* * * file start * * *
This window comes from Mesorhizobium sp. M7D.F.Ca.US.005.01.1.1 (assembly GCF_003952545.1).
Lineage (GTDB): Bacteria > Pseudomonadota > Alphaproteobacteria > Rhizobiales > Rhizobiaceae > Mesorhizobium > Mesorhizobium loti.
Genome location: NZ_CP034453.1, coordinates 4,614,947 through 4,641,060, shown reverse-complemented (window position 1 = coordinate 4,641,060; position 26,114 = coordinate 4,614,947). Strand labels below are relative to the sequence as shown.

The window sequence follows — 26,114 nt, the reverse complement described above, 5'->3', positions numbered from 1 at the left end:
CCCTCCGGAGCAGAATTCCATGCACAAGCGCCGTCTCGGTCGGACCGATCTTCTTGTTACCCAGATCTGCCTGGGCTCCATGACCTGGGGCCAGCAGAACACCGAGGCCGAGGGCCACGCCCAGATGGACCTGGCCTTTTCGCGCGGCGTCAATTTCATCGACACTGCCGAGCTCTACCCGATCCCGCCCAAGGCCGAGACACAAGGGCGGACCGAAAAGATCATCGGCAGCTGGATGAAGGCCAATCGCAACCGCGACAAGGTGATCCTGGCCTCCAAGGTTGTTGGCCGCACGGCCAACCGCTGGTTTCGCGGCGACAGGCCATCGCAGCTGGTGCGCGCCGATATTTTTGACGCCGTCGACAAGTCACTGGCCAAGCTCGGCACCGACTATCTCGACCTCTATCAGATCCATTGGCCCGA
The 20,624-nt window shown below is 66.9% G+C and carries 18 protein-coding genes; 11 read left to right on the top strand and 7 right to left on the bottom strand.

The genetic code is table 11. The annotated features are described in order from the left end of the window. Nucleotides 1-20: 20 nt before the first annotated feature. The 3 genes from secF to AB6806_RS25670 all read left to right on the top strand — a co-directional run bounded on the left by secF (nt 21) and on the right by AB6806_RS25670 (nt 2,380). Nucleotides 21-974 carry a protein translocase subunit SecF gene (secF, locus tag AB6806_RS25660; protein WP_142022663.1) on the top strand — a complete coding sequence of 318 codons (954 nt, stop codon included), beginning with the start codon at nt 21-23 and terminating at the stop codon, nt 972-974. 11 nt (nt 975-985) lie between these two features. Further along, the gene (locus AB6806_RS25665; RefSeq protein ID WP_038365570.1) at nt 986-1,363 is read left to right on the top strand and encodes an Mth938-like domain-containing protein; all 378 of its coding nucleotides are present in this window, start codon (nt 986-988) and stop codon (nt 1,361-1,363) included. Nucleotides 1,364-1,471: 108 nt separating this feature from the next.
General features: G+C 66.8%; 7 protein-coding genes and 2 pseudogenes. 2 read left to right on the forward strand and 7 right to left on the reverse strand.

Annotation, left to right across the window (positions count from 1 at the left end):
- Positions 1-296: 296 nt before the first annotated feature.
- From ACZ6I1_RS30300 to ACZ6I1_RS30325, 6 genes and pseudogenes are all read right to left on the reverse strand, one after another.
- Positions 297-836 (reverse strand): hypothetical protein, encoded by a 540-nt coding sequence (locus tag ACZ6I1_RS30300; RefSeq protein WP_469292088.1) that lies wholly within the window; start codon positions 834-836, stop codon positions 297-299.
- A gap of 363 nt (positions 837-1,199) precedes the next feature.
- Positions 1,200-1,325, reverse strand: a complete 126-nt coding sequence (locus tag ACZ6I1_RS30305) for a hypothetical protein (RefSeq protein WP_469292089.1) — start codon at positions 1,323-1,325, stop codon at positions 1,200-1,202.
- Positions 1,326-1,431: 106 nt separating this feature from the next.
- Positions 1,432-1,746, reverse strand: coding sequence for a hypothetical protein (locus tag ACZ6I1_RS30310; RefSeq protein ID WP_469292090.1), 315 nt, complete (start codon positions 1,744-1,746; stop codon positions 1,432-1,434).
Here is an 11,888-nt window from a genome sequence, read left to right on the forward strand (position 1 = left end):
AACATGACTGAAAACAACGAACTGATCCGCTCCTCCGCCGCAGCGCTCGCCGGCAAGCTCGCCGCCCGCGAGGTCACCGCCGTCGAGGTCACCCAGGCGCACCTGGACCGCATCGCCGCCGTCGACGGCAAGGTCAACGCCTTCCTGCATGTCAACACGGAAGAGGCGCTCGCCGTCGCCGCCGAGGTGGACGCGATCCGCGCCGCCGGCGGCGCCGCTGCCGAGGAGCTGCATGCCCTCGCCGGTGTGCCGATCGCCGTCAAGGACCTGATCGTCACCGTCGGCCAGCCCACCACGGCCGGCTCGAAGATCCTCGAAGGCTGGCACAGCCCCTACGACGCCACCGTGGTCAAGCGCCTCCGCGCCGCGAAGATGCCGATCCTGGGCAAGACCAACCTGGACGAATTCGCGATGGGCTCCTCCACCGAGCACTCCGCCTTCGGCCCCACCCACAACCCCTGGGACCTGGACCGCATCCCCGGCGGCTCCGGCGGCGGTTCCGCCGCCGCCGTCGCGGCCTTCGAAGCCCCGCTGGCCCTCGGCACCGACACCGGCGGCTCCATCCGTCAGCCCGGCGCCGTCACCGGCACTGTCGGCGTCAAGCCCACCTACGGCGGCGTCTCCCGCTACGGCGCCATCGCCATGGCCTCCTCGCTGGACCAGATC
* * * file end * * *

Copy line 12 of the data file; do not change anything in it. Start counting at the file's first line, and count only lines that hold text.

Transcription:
- Positions 297-836 (reverse strand): hypothetical protein, encoded by a 540-nt coding sequence (locus tag ACZ6I1_RS30300; RefSeq protein WP_469292088.1) that lies wholly within the window; start codon positions 834-836, stop codon positions 297-299.